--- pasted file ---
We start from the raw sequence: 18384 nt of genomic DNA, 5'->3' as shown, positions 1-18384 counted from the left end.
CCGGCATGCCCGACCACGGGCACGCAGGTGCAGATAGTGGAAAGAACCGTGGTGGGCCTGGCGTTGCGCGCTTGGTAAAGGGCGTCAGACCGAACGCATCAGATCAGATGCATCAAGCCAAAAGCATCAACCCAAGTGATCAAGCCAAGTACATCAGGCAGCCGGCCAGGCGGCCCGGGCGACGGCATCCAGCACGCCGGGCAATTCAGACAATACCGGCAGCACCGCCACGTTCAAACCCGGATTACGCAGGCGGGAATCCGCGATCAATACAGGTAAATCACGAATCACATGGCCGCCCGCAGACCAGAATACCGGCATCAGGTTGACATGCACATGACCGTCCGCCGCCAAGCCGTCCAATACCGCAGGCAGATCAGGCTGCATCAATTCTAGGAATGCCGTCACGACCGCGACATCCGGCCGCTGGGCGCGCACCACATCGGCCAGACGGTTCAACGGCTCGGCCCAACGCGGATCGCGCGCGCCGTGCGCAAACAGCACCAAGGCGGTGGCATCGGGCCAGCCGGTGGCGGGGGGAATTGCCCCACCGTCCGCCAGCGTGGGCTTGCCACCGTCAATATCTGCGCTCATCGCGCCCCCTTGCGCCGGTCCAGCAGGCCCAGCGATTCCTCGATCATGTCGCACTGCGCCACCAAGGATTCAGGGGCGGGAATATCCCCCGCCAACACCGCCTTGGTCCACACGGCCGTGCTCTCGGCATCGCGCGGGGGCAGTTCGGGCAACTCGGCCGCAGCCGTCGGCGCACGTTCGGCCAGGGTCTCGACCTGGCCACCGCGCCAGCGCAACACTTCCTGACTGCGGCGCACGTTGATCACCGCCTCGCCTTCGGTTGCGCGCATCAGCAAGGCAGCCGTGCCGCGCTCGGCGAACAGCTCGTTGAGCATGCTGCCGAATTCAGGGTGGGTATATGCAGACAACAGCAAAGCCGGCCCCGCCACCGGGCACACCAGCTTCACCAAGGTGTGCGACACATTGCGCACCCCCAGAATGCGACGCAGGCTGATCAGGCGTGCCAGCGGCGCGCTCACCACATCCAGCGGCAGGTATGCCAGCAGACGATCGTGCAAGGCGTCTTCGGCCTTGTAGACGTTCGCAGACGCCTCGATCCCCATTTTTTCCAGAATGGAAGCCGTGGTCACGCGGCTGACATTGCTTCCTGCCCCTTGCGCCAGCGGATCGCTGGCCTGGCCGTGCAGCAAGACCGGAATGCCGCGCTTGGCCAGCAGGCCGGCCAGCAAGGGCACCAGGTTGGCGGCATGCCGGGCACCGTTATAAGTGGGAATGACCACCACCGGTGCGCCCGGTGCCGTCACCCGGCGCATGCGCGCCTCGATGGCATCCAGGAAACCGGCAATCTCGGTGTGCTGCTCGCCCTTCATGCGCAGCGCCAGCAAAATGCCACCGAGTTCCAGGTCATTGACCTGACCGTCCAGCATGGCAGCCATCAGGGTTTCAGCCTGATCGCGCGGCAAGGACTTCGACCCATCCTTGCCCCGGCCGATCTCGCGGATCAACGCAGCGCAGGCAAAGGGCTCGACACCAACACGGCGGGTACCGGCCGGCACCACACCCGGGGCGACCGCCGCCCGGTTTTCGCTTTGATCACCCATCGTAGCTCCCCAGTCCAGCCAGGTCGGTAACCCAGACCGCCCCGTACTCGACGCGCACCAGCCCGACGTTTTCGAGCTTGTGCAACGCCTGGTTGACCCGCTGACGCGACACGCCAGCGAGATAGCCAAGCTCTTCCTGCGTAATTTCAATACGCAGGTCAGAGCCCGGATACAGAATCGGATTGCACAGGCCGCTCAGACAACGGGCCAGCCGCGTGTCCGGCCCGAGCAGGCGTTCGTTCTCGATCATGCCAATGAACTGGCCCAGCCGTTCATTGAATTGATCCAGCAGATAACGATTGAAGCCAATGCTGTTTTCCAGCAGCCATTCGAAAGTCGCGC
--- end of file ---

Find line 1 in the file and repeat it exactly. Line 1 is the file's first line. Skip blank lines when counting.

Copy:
We start from the raw sequence: 18384 nt of genomic DNA, 5'->3' as shown, positions 1-18384 counted from the left end.